DjVuPhoto vs JPEG: Head to Head Comparison

DjVuPhoto, DjVu's wavelet-based image compression technique is optimal for photos, paintings, and other continuous-tone images. Here is a head-to-head comparison of DjVuPhoto and JPEG for photos of various resolutions and qualities. DjVu can produce files about half the size of JPEG for the same quality, with the added advantage of progressive rendering, and low-memory usage.

The benchmark uses the image on the right to compare JPEG and DjVuPhoto (the DjVu wavelet-based compression technology also known as IW44).

The advantages of DjVuPhoto over JPEG are made clear:

How the Images were Produced

The image was scanned from a slide with a slide scanner into a 3306x2450 pixel image, and then stored in JPEG with quasi-lossless quality (3:1 compression ratio). This original image can be obtained here (8,043,046 Bytes) [note: this image is Copyright Eric Cosatto 1999, use only for research purpose].

This image was then reduced by factors of 2,4,8, and 16, and compressed to JPEG at various quality settings using the Independent JPEG Group's program "cjpeg -q [percent-quality]" on Unix.

For each JPEG image (at each resolution and quality setting) a corresponding DjVu image of identical resolution was produced so as to approach the file size of the JPEG version as closely as possible. This was done using the program "c44 -size xxxxx+yyyyy+zzzzz [ppmfile] [djvufile]" on Unix.

Help on Navigating the Comparison Page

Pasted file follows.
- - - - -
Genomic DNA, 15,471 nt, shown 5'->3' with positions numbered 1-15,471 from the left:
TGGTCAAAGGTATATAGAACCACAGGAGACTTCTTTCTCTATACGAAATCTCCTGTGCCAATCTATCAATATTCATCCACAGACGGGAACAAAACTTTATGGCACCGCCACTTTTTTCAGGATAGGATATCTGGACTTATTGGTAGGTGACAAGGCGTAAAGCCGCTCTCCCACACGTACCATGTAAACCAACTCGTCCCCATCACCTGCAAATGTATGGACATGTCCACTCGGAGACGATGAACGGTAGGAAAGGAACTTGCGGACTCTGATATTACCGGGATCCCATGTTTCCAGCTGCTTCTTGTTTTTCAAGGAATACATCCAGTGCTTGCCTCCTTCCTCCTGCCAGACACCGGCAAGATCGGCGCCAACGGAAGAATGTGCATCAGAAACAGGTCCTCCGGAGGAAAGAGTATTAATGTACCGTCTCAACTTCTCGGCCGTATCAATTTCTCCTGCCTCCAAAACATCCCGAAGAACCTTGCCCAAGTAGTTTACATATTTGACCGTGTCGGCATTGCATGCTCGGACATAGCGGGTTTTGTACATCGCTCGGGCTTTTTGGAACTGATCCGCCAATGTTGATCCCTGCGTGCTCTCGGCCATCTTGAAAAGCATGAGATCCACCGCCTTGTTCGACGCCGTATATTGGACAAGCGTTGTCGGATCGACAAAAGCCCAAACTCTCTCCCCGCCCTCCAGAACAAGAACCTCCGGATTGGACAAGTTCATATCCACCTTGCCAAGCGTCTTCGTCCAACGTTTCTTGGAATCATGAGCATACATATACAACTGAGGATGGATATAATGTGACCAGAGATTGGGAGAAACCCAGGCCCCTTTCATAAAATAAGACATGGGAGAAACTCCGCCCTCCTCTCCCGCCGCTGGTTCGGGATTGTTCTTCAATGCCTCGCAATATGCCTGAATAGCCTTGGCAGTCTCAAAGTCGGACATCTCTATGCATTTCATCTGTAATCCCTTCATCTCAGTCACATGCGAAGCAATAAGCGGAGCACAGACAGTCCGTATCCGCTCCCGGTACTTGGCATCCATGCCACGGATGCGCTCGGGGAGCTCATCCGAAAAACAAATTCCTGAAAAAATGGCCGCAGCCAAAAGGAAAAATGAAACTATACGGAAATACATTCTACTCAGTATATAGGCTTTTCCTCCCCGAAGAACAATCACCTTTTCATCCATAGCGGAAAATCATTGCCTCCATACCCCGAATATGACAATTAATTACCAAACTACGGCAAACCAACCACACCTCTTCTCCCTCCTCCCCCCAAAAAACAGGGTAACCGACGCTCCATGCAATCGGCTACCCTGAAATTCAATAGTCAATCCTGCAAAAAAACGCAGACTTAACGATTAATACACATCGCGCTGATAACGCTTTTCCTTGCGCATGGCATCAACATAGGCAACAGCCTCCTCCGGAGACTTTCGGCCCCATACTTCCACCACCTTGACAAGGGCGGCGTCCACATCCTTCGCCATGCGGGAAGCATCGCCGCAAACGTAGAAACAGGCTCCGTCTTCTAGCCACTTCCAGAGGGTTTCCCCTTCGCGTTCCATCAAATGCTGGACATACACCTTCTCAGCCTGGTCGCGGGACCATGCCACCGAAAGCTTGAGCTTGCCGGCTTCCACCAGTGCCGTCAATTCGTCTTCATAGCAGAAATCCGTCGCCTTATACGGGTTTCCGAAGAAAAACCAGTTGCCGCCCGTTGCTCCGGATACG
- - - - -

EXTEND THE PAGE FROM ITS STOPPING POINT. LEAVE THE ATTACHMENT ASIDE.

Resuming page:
1. Pick an image resolution from the menu in the top left area.A list of links to DjVu and JPEG images at the chosen resolution with various quality settings will appear in the left frame.
  2. click on one of the DjVuPhoto or JPEG links on the left and the corresponding image will appear in the apropriate window. The size in bytes, the compression ratio and the number of bits per pixel are given for each image.
  3. set the zoom factor of the DjVu image to 100% for best comparison with JPEG.
  4. click on the "THUMBNAILS" icon to display snippets of the JPEG and DjVu versions of the image at all the available quality settings.

We suggest do not download the highest resolution JPEG images unless you have lots of RAM and a lot of patience (but don't hesitate to download their DjVu counterparts)

Note: this document is in DjVu. If you do not already have the DjVu Plug-in installed on your system, you will need to download the Plug-in before you can view the slides.